“I do not think that one can plan a creative transition, it just happens..” says Sunayana Kachroo, poet, lyricist, dialogue writer
Born and brought up in the idyllic Kashmir, Sunayana Kachroo is one of those poets and creative artists of the Indian Diaspora whose poems, lyrics and stories are replete with the tenderness and nostalgia of an emotionally fraught Kashmir. Her first poem was published at the age of 15, and since then, through her poetic journey she has explored different forms of poetic expressions like Kavita, English Poems, Nazms and Dohe. Through heavily influenced by the lyrical microcosm of Gulzar Saab, she has created her own niche, endorsed by celebrities, filmmakers and theater personalities. Her oeuvre has been vast and impressive, encompassing poetry and lyrics, dialogue writing for films, collaboration with musicians et al. Sunayana’s short film “In search of America – Inshallah” was selected for the Short Film Corner at Cannes 2015. She has also been featured as a poet and panelist for prestigious events, including the Bangalore Literature Festival 2014, Harvard University’s Annual Poetry Reading event sponsored by South Asia Institute, South Asian Women’s Conference, Waltham, MA, among other places. In a tete-a-tete with Sunayana, we talk about her journey as a poet, lyricist and creative artist.
Lopa Banerjee: Hello Sunayana, it feels great to have you here. From your first poetry collection titled Waqt Se Pare [Beyond Time] to being chosen as the Star Performer for the upcoming New England Choice Awards, it surely has been a heady journey for you! Carl Sandburg had once famously said: “Poetry is an echo, asking for a shadow to dance.” How did you get the calling of that echo, that muse, and how do you perceive this shadow dance of yours, evolving and gaining momentum year after year?
Sunayana Kachroo: When we sow a seed, we do not see the sapling for a while and then one fine day, it fights the gravity enough to come out. For someone who doesn’t understand this process they may feel that it happened overnight but we know that is not the case. Although, I did publish my book in 2013, I have been writing on and off for a while. My father had a huge library of books and I had “A Tale of two cities” in my hand even before I could walk. There was a lot of music in the house, that I feel must have been marinating somewhere in my subconscious. Music also helped me escape the pain that I saw all around me when the migration of Kashmiri Pandits happened in 1990. Most of my memories have songs attached to them. I have been a big fan of Jagjit Singh ji, Madam Mohan ji’s compositions, RD Burman-With Gulzar Saab and Gulzar Saab’s poetry.
Lopa Banerjee: Whatever much I know about your journey from the idyllic valleys of Kashmir to Boston, the cultural epicenter of the east coast of America, it is about dramatic transitions. With a computer science degree from the Pune University, India, the transition as a software analyst in the US might still be considered as a known and expected trajectory. However, I must say that your transition from a software professional to a poet and creative writer, a lyricist with the mission to promote poetry is a unique and exceptional once. When would you say you felt this transition from within, and how did you go about it?
Sunayana Kachroo: I do not think that one can plan a creative transition, it just happens. I moved to the United States in 2000, hoping to work here for a couple of years and then move back to India. Life had other plans and here I am 17 years later, telling you that I never feel settled anywhere. Home is no longer a place, it is in this moment of transition. In the year 2010, a couple of months after my son was born, I was waiting in the parking lot of a restaurant and I wrote my first few lines, I shared those on Facebook. A few of my very generous friends appreciated and encouraged me to write more. I think I have to thank Mark Zuckerberg a lot.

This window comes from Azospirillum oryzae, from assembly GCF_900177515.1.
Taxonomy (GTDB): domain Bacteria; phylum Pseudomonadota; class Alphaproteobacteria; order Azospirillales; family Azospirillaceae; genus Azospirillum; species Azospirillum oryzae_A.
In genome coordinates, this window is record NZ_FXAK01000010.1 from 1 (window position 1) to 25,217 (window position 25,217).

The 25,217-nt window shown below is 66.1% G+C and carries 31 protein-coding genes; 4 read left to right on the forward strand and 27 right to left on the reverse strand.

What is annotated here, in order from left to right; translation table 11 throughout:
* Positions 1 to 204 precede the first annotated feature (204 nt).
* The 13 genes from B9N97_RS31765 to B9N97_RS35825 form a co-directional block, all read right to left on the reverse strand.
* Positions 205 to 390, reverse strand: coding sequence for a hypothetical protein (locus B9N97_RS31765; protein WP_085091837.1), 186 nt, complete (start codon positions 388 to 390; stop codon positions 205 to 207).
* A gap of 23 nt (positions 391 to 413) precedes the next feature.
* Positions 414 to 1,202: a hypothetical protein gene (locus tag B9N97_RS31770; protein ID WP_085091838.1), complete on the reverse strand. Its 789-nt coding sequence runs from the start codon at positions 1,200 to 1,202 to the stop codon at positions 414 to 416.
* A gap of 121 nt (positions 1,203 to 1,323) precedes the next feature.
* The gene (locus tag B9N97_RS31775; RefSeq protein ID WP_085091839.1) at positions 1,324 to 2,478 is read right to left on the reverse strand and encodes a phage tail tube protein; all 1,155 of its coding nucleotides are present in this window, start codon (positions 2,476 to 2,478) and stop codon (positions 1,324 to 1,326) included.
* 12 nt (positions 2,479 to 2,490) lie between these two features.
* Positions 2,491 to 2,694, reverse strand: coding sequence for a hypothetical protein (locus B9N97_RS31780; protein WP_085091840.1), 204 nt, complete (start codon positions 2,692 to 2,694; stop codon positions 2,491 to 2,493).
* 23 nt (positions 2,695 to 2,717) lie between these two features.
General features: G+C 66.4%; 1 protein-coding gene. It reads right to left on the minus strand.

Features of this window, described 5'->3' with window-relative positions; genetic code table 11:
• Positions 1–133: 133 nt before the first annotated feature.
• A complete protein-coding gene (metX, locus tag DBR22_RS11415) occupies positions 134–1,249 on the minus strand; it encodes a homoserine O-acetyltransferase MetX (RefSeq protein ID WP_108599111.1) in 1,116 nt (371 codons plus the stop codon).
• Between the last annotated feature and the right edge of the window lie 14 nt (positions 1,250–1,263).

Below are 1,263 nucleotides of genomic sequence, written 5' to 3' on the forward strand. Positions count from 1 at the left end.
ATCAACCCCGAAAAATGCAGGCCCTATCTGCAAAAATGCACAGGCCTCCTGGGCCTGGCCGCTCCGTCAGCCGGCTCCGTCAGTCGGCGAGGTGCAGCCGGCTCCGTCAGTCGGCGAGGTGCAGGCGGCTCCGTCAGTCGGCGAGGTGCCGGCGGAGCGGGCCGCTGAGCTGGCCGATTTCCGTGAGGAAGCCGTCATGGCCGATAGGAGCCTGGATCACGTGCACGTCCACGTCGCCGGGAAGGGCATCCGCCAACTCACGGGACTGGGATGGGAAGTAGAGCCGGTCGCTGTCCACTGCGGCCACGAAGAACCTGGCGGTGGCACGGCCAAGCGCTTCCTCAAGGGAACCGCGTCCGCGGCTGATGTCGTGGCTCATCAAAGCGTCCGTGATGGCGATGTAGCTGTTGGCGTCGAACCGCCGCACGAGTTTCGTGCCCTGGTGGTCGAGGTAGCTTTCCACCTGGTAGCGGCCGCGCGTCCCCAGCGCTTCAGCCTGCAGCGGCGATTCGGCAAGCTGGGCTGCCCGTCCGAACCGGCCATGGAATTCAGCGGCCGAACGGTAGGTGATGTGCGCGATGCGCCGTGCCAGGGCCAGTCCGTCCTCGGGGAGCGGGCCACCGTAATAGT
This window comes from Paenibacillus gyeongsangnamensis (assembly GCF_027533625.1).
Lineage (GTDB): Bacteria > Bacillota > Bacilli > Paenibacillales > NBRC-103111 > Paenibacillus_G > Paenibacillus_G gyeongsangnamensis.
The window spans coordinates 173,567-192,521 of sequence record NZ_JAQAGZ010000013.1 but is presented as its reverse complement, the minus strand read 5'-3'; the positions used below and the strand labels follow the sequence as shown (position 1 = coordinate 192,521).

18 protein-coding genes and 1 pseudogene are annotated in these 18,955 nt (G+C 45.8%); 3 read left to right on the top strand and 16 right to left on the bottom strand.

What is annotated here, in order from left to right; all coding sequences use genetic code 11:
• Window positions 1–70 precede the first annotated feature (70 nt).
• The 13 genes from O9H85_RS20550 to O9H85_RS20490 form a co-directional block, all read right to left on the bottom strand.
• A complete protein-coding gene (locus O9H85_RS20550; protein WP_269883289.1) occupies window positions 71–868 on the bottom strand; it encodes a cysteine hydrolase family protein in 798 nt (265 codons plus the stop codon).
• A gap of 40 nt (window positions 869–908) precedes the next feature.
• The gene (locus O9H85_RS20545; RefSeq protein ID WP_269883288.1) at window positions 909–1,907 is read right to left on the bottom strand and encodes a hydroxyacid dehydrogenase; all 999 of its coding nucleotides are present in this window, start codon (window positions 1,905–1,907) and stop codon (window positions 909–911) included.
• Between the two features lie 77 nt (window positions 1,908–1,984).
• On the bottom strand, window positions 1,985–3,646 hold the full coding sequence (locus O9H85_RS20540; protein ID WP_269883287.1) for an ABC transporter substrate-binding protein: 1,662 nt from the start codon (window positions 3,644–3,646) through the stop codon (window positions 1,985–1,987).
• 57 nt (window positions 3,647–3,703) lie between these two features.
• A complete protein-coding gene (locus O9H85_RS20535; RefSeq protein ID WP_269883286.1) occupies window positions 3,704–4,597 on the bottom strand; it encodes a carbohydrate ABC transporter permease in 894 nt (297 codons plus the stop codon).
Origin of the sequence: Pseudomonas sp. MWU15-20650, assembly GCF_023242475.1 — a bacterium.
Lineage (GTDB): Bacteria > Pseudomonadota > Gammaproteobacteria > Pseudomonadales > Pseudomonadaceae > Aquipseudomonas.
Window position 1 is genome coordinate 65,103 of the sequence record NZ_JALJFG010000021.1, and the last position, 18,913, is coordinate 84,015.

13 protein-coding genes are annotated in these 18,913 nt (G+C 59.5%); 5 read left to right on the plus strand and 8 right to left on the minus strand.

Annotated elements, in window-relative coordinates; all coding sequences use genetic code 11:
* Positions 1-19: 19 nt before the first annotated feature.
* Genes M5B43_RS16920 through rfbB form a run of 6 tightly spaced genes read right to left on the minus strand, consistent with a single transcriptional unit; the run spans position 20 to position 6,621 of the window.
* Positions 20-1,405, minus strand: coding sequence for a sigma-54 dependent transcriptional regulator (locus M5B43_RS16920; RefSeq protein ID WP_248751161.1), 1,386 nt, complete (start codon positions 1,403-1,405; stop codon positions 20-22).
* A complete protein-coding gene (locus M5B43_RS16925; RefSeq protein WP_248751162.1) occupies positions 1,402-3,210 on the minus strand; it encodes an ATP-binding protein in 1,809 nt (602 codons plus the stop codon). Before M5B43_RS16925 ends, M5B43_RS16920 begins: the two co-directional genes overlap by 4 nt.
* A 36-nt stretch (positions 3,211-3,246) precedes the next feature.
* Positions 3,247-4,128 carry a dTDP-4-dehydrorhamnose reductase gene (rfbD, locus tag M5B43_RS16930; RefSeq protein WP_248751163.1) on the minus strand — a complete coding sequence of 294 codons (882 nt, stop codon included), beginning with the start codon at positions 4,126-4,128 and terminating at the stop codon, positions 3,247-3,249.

Lopa Banerjee: If I am not wrong, your journey as a featured poet in literary festivals began with Bangalore Literature Festival 2014, after your debut collection of poetry was brought out. Thereafter, you have been part of many literary congregations in India, and also in the US. The general perception about most popular book and literature festivals is that they are red carpet events for established and celebrity authors/poets. Would you say they generally give adequate support to underrepresented writers, or creative artists with an impressive body of work? Or is it all only about the glitterati among the literati with strategized events which are more ‘saleable’ than anything else?
Sunayana Kachroo: My journey as a featured poet started here in the US, with an organization called Hindi Manch, that got the ball rolling for me, I am honored to have been given the opportunity to recite at BLF 2014 alongside famous Punjabi poet Nirupama Dutt. However, I agree with you that the big literature festivals look beyond your LQ (Literary Quotient) and probably feature poets who can bring audience as well. It is sad and discouraging for the upcoming poets like me because I feel that they need to create a platform to launch new voices too, not just those who have already made their name in this field. There are many publication houses that come to these events and it would be great to have a program for the first-time writers as well. Not everyone who writes well can afford to self-publish.
Lopa Banerjee: From writing poetry to writing lyrics for celebrity singers including Sonu Nigam, Jasraj Joshi, Anuradha Palakurthi, and Hrishikesh Ranade, how did this journey evolve? Did the ‘musicality’ or lyricism in your poetry provide you the impetus to pen down the lyrics of the songs, as a conscious exercise, or was it yet another ‘spontaneous overflow of powerful emotions’, in Wordsworth’s words, that eventually shaped your journey as a lyricist? How do you envision your journey as a poet writing books as a solitary journey, vis-à-vis, a lyricist writing songs to be performed for a much wider platform?
Sunayana Kachroo: Lopa, to tell you the truth, When I first started writing, I never thought that we could actually create songs out of it. At the insistence of my husband’s cousin Suchitra, I decided to approach music director trio-Jasraj, Hrishikesh, Saurabh. They took two songs out of my book and composed two amazing songs “Tera Haath” and “Pyar mein nadaan”. In fact, they didn’t ask me to even change one word in these poems. When I heard the songs for the very first time, I realized the power of music and how words and music together can create a soulful experience.
Sonu ji’s song was for a movie and again I had written the lyrics first and then he composed and sang it. Director Danish always gives me the freedom to think about the lyrics while we are at the inception of writing for the movie, so I am involved with the character from the very beginning.